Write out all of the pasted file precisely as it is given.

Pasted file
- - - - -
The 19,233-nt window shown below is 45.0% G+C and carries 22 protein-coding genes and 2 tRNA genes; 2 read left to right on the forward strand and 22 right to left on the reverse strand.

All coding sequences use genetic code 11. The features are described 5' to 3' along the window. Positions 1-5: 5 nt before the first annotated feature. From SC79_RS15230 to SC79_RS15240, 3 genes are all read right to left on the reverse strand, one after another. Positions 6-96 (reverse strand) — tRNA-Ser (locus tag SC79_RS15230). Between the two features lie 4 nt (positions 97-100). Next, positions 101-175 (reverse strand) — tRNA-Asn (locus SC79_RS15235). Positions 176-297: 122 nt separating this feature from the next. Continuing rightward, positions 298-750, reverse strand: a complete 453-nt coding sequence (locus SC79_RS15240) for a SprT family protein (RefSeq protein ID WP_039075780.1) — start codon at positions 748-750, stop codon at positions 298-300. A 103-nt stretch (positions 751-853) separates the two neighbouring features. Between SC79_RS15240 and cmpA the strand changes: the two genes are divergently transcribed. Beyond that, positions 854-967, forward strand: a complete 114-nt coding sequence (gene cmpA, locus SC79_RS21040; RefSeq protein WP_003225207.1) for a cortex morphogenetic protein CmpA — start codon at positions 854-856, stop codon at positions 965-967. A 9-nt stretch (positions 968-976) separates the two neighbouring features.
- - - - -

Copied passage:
The 19,233-nt window shown below is 45.0% G+C and carries 22 protein-coding genes and 2 tRNA genes; 2 read left to right on the forward strand and 22 right to left on the reverse strand.

All coding sequences use genetic code 11. The features are described 5' to 3' along the window. Positions 1-5: 5 nt before the first annotated feature. From SC79_RS15230 to SC79_RS15240, 3 genes are all read right to left on the reverse strand, one after another. Positions 6-96 (reverse strand) — tRNA-Ser (locus tag SC79_RS15230). Between the two features lie 4 nt (positions 97-100). Next, positions 101-175 (reverse strand) — tRNA-Asn (locus SC79_RS15235). Positions 176-297: 122 nt separating this feature from the next. Continuing rightward, positions 298-750, reverse strand: a complete 453-nt coding sequence (locus SC79_RS15240) for a SprT family protein (RefSeq protein ID WP_039075780.1) — start codon at positions 748-750, stop codon at positions 298-300. A 103-nt stretch (positions 751-853) separates the two neighbouring features. Between SC79_RS15240 and cmpA the strand changes: the two genes are divergently transcribed. Beyond that, positions 854-967, forward strand: a complete 114-nt coding sequence (gene cmpA, locus SC79_RS21040; RefSeq protein WP_003225207.1) for a cortex morphogenetic protein CmpA — start codon at positions 854-856, stop codon at positions 965-967. A 9-nt stretch (positions 968-976) separates the two neighbouring features.